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Dunas de Ule Notations
Qualité quand ça marche: 3.4
Consistance des Vagues: 3.7
Niveau de Difficulté: 2.6
Planche à voile et Kite Surf: 3.8
Foule a l'Eau: 3.0

Général: 3.2

Voir toutes les 18 notations

Basé sur 8 votes. Voter


Surf Report Feed

Statistiques de Houle pour Dunas de Ule, Été: Vagues avec Vents Légers ou Favorables.

This image shows only the swells directed at Dunas de Ule that coincided with light winds or offshore conditions through a typical southern hemisphere summer. It is based on 8485 predictions, one every 3 hours. The direction of the spokes show where quality surf generating swell comes from. Five colours represent increasing wave sizes. Very small swells of less than 0.5m (1.5 feet) high are shown in blue. Green and yellow illustrate increasing swell sizes and biggest swells greater than >3m (>10ft) are shown in red. In both graphs, the area of any colour is proportional to how frequently that size swell happens.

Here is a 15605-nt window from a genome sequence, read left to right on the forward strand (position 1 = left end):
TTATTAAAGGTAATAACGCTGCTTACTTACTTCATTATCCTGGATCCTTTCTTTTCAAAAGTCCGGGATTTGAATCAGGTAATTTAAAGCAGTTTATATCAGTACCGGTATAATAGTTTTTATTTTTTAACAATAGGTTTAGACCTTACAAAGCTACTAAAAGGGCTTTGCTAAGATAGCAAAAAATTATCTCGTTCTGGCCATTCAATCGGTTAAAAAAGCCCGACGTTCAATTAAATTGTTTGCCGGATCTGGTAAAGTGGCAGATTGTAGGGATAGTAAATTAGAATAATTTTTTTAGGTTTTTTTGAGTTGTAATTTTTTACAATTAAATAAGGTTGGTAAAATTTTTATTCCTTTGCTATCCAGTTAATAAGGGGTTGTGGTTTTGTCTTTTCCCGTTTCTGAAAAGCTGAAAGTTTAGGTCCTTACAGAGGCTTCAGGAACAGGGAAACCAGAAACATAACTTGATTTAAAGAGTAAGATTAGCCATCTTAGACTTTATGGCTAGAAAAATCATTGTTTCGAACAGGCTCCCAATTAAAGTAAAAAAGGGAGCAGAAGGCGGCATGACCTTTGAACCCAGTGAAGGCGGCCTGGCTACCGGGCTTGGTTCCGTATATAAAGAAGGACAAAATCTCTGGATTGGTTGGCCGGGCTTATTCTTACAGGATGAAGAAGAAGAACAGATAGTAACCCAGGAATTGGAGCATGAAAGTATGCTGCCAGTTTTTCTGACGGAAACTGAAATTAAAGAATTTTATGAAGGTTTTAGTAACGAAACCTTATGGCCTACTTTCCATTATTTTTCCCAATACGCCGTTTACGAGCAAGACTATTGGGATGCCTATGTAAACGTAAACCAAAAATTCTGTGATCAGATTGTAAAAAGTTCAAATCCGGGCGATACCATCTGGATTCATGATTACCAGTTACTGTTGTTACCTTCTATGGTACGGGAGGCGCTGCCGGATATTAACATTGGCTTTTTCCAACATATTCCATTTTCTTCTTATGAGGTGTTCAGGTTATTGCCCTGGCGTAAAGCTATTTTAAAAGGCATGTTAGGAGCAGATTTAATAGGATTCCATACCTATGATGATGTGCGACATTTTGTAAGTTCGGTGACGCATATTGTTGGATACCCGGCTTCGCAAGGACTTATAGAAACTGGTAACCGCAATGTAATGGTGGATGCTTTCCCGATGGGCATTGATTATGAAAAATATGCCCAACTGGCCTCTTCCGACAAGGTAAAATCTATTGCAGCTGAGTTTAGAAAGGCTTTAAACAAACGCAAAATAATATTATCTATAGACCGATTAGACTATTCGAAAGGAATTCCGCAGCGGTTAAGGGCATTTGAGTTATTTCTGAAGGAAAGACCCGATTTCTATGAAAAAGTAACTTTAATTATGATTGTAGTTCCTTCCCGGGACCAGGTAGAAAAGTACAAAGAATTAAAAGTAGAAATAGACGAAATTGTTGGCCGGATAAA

The diagram suggests that the dominant swell direction, shown by the longest spokes, was SSE, whereas the the prevailing wind blows from the NE. The chart at the bottom shows the same thing but without direction information. For example, swells larger than 1.5 feet (0.5m) coincided with good wind conditions 25% of the time, equivalent to 23 days. Open sea swells exceeding >3m (>10ft) are unlikely to arise in a normal southern hemisphere summer but 13% of the time you can expect swell in the range 1.3-2m (4-6.5ft) 13%, equivalent to (12 days). Taking into account the proportion of these swells that coincided with predicted offshore winds, and given the fact that Dunas de Ule is exposed to open water swells, we calculate that clean surf can be found at Dunas de Ule about 25% of the time and that surf is messed up by onshore wind 10% of the time. This is means that we expect 32 days with waves in a typical southern hemisphere summer, of which 23 days should be surfable.

IMPORTANT: Beta version feature! Swell heights are open water values from NWW3. There is no attempt to model near-shore effects. Coastal wave heights will generally be less, especially if the break does not have unobstructed exposure to the open ocean.